He also credited City Manager Rachael Tabelski for being amenable to revising the sales tax contract.
“It doesn’t impact the City of Batavia one penny, but they understand that if they amend the sales tax agreement it would help our town taxpayers. Rachael was absolutely 100 percent on board with doing this,” Landers said. “Sales tax instead of revenue distribution fixes the problem with rural taxpayers.”
HOW WILL IT WORK?
According to the plan outline, the proposed amended sales tax agreement between the county and city would be dated July 1, 2021 to limit the exposure of towns with villages accounting for voluntary revenue distributions incorrectly in their B funds.
Landers said that revenue distributions would be finished for this year ($5 million has been doled out through June 30), and that two quarterly sales tax payments totaling $5 million will be made before the end of 2021.
“Starting in 2022, quarterly payments totaling either $10 million or $7 million will be distributed. If it is the $7 million figure, then an additional $3 million in voluntary revenue distribution payments will be made,” he reported.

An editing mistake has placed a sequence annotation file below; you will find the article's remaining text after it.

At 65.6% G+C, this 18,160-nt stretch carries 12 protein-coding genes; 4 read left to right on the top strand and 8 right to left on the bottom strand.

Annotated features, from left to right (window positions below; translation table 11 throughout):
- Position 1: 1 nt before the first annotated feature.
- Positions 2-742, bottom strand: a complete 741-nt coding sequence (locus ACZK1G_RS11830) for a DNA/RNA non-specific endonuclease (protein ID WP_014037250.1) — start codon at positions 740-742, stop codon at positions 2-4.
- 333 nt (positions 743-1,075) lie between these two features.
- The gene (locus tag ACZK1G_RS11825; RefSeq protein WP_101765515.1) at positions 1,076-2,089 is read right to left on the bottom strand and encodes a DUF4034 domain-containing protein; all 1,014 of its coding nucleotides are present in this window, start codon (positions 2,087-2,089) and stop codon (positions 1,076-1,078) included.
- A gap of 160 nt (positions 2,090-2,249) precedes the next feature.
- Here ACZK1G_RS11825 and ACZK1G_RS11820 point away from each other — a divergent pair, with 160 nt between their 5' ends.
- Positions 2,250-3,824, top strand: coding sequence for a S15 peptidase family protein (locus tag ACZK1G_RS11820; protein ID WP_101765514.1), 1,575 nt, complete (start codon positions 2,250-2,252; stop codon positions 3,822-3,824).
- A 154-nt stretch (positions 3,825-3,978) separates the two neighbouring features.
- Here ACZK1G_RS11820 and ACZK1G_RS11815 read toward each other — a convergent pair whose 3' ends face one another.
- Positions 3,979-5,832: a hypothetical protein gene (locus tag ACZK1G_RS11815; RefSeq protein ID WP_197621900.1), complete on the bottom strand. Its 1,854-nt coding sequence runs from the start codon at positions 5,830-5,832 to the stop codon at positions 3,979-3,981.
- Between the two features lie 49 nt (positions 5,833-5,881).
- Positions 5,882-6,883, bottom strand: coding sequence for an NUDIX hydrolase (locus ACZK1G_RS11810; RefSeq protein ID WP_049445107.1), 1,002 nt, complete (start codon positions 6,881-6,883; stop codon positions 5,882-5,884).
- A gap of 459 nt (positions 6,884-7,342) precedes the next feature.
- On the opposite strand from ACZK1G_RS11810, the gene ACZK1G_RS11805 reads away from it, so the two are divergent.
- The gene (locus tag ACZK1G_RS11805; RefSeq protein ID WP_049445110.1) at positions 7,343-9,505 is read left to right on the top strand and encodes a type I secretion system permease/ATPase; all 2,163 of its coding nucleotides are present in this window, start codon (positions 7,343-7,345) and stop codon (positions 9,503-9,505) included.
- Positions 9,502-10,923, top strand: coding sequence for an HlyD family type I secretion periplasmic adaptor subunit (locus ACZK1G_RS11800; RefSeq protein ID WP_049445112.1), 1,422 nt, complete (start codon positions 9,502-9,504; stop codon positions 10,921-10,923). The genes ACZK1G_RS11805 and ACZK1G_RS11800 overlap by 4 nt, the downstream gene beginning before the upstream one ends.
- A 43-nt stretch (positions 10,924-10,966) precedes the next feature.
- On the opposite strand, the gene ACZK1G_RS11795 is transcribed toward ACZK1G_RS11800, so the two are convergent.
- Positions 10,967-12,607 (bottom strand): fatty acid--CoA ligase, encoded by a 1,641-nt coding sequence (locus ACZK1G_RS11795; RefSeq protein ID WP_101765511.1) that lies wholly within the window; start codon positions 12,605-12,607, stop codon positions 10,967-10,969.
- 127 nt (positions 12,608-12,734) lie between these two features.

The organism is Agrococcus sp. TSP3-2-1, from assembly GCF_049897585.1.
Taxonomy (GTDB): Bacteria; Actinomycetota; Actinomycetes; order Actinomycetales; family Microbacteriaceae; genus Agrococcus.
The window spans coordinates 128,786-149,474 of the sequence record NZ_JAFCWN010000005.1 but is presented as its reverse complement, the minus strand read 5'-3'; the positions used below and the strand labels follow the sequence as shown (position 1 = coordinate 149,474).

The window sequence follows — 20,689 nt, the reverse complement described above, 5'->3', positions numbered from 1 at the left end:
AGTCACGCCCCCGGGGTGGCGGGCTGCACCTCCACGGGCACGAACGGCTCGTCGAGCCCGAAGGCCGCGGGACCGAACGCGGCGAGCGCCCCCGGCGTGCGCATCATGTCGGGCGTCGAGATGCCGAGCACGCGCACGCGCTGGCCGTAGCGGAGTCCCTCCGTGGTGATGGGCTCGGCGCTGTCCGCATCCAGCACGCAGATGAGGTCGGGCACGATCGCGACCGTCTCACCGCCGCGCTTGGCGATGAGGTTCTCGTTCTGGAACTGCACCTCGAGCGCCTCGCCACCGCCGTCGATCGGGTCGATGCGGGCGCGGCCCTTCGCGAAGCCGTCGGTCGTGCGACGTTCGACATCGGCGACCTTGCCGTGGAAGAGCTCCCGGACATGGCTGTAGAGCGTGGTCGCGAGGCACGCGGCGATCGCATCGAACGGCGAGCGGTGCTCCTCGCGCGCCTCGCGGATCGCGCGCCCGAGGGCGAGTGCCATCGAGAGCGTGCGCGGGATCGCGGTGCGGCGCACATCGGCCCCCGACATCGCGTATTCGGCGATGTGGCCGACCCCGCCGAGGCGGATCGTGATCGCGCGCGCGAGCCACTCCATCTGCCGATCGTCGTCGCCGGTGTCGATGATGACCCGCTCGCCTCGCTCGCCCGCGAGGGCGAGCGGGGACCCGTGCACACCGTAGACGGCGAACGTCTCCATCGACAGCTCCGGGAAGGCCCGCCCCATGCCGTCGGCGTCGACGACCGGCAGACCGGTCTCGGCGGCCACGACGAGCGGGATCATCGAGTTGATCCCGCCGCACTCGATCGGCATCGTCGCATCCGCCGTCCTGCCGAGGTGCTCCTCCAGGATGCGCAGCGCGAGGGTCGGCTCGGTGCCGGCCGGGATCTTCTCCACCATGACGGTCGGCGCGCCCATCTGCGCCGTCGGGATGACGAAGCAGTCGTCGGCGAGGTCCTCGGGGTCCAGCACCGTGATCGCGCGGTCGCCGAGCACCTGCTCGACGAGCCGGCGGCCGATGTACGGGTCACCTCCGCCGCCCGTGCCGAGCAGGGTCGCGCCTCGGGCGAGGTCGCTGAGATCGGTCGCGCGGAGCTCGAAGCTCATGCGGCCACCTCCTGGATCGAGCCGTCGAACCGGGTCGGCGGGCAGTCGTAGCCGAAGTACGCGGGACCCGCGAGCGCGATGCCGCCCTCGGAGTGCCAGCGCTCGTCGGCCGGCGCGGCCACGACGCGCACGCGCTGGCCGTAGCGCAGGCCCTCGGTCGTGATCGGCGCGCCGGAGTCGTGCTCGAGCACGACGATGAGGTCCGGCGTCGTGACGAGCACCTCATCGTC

The timeline indicates that a draft of the new sales tax agreement will be sent to the state Comptroller’s Office for review by July 19, and a resolution to cancel the remaining payments for 2021 will be taken to the county’s Ways & Means Committee on July 21. The full legislature would consider that resolution a week later.
The goal is to have an amended signed sales tax agreement sent to the Comptroller by Sept. 14 for formal approval.
HOW MUCH WILL BE DISTRIBUTED?
Following are the projected amounts to be dispersed to the towns and villages, with the first figure based on a $10 million sales tax distribution and the second figure based on a $7 million sales tax distribution:
- Town of Alabama -- $407,659; $285,361.
- Village of Alexander -- $71,006; $49,704.
- Town of Alexander -- $398,581; $279,007.
- Village of Attica -- $28,333; $19,834.
- Town of Batavia -- $1,687,937; $1,181,556.
- Village of Bergen -- $198,962; $139,273.
- Town of Bergen -- $508,589; $356,012.
- Town of Bethany – $408,961; $286,273.
- Town of Byron – $461,621; $323,135.
- Village of Corfu – $137,653; $96,357.
- Town of Darien – $970,992; $679,694.
- Village of Elba – $106,620; $74,634.
- Town of Elba – $360,317; $252,222.
- Village of Le Roy – $718,277; $502,794.
- Town of Le Roy – $822,270; $575,589.
- Village of Oakfield – $199,387; $139,571.
- Town of Oakfield – $299,202; $209,441.
- Town of Pavilion – $543,151’ $380,206.
- Town of Pembroke – $1,020,483; $714,338.
- Town of Stafford -- $649,999; $454,999.